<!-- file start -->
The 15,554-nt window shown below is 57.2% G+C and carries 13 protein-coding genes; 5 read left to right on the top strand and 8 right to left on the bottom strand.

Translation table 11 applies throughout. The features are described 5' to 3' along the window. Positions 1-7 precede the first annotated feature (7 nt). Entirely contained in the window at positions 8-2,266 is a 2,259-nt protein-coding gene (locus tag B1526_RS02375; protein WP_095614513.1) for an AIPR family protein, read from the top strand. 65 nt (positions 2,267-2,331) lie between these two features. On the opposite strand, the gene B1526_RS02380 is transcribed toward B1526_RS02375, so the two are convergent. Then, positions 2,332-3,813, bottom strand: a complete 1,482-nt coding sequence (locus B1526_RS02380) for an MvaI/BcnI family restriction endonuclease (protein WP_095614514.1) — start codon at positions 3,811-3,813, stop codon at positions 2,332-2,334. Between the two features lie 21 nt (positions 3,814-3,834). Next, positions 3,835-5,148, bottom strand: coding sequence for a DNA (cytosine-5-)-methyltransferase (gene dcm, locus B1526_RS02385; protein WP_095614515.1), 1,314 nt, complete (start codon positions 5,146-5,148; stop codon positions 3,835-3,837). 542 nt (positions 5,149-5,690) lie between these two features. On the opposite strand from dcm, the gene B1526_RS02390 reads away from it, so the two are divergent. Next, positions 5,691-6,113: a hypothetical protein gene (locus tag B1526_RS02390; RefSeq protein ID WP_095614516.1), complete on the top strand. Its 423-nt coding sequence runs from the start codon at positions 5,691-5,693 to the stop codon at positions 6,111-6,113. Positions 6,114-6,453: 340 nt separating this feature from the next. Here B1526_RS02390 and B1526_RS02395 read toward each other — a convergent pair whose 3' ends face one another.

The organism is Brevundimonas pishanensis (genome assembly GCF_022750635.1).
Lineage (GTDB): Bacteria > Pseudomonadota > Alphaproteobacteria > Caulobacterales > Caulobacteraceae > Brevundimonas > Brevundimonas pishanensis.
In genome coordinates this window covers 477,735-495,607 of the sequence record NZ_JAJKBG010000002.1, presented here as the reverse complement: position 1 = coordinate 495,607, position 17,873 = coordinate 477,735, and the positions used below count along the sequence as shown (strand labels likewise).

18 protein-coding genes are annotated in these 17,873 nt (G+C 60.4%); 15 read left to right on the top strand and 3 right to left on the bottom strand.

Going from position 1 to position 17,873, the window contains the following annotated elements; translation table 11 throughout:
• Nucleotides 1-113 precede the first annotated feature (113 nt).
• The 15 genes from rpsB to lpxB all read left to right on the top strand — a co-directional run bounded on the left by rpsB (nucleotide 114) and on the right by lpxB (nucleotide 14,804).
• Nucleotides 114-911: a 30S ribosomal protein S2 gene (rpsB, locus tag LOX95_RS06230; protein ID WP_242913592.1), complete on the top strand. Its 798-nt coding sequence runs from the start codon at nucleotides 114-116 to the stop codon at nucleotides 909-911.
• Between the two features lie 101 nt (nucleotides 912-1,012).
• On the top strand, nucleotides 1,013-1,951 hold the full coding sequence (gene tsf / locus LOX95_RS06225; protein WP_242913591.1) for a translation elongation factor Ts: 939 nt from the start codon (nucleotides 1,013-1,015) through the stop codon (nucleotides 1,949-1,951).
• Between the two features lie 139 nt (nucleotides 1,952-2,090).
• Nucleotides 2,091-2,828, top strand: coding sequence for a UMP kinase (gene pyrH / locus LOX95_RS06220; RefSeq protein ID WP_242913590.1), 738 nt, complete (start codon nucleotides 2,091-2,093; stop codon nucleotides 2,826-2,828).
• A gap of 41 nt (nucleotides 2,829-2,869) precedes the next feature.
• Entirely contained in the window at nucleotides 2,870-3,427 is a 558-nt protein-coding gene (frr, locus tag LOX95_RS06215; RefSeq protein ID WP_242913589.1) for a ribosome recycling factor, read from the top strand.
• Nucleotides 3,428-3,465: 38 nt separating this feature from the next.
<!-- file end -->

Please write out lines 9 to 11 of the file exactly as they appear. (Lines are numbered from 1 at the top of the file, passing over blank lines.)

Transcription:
• The 15 genes from rpsB to lpxB all read left to right on the top strand — a co-directional run bounded on the left by rpsB (nucleotide 114) and on the right by lpxB (nucleotide 14,804).
• Nucleotides 114-911: a 30S ribosomal protein S2 gene (rpsB, locus tag LOX95_RS06230; protein ID WP_242913592.1), complete on the top strand. Its 798-nt coding sequence runs from the start codon at nucleotides 114-116 to the stop codon at nucleotides 909-911.
• Between the two features lie 101 nt (nucleotides 912-1,012).